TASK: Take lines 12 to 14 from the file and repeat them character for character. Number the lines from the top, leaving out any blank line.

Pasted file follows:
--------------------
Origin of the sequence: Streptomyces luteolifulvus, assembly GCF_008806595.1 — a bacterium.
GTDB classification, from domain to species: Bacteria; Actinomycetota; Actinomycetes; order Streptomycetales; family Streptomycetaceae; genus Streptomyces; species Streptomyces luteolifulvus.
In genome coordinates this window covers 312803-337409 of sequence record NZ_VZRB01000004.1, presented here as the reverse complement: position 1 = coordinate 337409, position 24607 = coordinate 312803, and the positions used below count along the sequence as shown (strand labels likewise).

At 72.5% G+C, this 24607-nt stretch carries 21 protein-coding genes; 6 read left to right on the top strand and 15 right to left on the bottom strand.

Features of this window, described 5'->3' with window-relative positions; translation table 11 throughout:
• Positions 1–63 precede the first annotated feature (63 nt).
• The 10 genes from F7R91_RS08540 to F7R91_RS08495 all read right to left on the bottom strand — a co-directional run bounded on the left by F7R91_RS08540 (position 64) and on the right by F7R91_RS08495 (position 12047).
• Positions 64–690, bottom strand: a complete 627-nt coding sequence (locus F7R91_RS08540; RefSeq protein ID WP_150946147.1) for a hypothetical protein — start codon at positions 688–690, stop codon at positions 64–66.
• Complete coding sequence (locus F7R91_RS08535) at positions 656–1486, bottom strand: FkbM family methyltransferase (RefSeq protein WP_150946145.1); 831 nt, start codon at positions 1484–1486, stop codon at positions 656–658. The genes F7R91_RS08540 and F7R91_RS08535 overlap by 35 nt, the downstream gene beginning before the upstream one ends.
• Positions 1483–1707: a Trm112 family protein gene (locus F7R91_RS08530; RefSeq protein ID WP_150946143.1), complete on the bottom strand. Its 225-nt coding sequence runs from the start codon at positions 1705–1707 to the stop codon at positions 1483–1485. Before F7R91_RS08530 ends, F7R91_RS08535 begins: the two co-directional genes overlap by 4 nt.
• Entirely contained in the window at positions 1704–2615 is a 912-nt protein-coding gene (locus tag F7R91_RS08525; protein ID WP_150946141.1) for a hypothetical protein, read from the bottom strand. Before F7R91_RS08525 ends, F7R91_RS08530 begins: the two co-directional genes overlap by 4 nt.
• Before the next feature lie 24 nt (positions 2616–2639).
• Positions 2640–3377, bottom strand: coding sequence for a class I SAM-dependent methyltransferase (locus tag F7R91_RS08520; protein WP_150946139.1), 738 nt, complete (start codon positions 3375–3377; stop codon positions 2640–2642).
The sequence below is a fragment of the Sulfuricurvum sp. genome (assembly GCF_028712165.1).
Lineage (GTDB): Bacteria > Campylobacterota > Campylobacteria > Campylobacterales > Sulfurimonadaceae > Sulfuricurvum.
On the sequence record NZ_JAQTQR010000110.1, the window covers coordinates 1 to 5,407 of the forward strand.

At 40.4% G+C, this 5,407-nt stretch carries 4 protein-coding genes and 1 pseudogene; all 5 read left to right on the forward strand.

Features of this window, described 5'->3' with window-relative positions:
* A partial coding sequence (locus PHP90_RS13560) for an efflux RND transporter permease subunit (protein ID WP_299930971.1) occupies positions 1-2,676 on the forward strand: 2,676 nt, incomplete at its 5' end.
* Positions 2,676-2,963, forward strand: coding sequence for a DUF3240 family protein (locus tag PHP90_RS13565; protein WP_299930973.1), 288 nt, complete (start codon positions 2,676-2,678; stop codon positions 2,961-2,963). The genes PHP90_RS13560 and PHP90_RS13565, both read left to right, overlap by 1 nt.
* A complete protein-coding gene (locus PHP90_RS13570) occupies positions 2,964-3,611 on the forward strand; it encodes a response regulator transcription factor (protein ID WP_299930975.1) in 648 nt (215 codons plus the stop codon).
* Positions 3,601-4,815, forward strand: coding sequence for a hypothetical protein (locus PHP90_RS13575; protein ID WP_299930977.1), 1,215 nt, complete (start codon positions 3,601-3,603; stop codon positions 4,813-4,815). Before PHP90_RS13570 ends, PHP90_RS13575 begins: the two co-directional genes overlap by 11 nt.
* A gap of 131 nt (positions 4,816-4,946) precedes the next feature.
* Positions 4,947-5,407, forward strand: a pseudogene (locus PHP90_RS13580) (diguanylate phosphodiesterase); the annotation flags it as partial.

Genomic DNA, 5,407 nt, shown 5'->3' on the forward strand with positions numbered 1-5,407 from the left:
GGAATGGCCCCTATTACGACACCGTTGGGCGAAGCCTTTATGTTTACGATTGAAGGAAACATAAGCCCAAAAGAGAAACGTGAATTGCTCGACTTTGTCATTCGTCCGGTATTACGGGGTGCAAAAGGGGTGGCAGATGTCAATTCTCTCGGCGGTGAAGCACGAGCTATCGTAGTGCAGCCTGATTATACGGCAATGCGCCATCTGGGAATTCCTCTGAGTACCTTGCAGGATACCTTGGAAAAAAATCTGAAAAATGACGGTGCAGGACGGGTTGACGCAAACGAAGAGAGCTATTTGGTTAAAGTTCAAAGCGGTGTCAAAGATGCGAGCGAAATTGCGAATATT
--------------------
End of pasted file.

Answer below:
• Before the next feature lie 24 nt (positions 2616–2639).
• Positions 2640–3377, bottom strand: coding sequence for a class I SAM-dependent methyltransferase (locus tag F7R91_RS08520; protein WP_150946139.1), 738 nt, complete (start codon positions 3375–3377; stop codon positions 2640–2642).
The sequence below is a fragment of the Sulfuricurvum sp. genome (assembly GCF_028712165.1).